Muslim fanatics are not moving to Europe in order to integrate into Western society. They do not want to become a part of this culture. On the contrary, they’re coming in order to swallow up the West inside Islamic culture, which is essentially a totalitarian political ideology in which every facet of life is dictated by Shari’a law, which leaves no place for personal freedom or democracy. As a result, tolerant liberal European culture cannot exist concomitantly with Islamic culture. Europeans’ hope that they will be able to live side by side in a healthy and happy heterogeneous society with radical Muslims is an illusion. Fortunately, they are starting to understand that their countries are heading toward a clash of civilizations and religions.
What the French did not realize, despite their having suffered a wave of terrorist attacks these past few years, is that they need to carry out legislative amendments that will allow law enforcement officials to properly deal with the dire situation in France.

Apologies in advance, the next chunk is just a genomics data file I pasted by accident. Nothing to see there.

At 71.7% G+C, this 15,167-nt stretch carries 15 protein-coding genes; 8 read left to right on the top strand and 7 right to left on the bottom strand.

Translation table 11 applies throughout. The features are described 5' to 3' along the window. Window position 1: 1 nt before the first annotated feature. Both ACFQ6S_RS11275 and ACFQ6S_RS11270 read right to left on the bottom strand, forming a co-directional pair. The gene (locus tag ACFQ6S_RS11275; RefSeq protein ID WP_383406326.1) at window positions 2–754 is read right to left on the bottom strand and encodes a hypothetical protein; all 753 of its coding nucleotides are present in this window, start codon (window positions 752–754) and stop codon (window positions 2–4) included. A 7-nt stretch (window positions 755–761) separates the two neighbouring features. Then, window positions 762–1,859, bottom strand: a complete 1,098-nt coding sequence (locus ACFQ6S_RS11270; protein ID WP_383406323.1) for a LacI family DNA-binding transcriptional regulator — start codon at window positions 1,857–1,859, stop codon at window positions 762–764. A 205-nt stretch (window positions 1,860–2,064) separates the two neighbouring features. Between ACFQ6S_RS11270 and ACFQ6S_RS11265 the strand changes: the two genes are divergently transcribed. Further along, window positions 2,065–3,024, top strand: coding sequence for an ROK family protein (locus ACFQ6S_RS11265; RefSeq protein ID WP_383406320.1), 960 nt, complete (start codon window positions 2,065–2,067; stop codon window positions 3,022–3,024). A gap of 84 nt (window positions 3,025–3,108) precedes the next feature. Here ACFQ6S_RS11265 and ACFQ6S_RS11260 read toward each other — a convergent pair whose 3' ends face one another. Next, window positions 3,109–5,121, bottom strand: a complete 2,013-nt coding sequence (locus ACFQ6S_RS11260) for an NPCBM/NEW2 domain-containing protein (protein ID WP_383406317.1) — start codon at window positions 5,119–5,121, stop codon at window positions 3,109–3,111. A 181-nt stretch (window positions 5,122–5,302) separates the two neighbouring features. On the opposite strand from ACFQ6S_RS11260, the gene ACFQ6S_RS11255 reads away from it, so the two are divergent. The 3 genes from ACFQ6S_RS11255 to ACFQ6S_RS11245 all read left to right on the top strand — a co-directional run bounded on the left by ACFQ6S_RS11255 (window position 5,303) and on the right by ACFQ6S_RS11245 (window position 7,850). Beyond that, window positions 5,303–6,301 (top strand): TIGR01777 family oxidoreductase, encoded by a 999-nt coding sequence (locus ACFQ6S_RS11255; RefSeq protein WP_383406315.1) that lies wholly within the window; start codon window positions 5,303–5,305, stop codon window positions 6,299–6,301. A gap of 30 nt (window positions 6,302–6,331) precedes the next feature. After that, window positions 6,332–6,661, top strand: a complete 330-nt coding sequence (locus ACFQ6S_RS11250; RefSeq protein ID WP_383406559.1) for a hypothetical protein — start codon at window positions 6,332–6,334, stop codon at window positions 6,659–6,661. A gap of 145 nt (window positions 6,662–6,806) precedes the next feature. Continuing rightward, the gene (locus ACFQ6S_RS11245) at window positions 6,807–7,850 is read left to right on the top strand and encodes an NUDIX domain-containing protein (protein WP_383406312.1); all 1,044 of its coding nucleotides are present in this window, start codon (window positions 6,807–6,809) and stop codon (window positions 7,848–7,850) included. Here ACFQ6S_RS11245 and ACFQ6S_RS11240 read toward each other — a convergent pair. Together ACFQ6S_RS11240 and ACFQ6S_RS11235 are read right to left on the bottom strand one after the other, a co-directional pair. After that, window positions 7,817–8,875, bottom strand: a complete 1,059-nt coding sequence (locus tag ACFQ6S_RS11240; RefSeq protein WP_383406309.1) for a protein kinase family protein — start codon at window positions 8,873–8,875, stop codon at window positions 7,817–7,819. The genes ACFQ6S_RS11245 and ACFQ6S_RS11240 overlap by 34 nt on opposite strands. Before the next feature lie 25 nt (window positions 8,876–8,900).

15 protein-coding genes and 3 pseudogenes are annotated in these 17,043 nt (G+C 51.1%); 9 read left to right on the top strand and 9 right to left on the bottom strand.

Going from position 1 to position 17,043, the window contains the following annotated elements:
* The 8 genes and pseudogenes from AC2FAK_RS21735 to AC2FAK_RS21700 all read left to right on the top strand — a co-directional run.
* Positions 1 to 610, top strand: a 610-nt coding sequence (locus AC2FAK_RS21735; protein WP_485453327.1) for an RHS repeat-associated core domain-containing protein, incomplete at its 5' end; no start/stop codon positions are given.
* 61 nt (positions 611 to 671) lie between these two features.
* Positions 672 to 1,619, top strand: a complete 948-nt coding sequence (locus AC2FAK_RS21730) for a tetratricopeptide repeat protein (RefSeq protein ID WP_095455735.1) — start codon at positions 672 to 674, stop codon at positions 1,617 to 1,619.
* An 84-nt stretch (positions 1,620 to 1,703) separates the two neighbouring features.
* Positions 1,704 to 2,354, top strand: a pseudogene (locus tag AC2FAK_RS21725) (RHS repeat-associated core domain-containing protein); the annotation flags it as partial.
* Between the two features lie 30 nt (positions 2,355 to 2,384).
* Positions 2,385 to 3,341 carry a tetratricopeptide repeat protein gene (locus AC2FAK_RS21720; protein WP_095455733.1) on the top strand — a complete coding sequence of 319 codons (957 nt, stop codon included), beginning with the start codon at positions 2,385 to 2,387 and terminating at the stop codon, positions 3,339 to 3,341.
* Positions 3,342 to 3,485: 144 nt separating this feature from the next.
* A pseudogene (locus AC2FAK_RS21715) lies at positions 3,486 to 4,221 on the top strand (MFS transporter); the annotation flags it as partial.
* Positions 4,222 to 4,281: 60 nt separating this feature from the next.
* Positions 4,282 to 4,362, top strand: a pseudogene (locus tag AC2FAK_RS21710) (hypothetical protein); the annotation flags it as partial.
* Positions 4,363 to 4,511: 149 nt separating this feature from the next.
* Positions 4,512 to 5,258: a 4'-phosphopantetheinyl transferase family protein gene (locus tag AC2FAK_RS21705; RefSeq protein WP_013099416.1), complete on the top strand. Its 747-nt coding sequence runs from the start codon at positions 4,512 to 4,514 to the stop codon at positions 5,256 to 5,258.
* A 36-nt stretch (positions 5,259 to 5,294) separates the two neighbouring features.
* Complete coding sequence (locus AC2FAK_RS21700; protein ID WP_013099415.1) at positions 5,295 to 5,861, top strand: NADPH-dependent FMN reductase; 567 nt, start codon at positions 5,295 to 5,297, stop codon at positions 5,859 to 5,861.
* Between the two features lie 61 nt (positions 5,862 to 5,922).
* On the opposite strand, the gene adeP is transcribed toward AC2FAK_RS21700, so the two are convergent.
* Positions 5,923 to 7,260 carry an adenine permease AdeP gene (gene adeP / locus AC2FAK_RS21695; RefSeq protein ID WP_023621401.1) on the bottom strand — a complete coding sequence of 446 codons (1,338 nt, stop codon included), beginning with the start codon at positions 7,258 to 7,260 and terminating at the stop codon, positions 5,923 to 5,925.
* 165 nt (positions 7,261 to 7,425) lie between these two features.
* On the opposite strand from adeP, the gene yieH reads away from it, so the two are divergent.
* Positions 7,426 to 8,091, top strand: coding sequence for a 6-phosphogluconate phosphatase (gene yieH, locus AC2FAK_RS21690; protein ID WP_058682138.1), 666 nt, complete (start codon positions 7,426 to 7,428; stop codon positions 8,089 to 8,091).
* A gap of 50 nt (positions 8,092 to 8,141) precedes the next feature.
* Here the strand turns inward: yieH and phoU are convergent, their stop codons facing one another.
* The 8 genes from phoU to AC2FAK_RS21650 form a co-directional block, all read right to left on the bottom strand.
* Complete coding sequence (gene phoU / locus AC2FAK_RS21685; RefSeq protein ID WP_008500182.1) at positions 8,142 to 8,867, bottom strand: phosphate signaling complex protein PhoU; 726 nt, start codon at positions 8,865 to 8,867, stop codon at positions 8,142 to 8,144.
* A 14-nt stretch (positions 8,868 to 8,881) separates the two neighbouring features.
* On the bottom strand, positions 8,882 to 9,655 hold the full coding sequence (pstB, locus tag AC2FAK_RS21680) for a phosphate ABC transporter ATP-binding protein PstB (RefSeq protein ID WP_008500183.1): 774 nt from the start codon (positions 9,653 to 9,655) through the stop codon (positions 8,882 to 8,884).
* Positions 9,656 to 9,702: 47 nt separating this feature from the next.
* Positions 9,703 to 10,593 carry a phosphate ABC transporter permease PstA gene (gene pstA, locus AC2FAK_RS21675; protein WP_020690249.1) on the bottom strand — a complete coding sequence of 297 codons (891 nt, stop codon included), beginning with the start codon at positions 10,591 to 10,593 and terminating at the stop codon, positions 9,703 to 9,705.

Extremist terrorist cells are forming in Muslim population centers in outlying neighborhoods in all of France’s major cities. In order to carry out real change, and to ready themselves to face and prevent future waves of terrorism in Europe, the French and European authorities must carry out the following steps.
The first step is to understand that the enemy lives and operates inside our own communities, usually in neighborhoods with a high concentration of Muslims who live in harsh conditions, because it’s easier to recruit poor people with little hope of financial improvement. Specialists need to map out these population centers and identify the dangerous extremist leaders.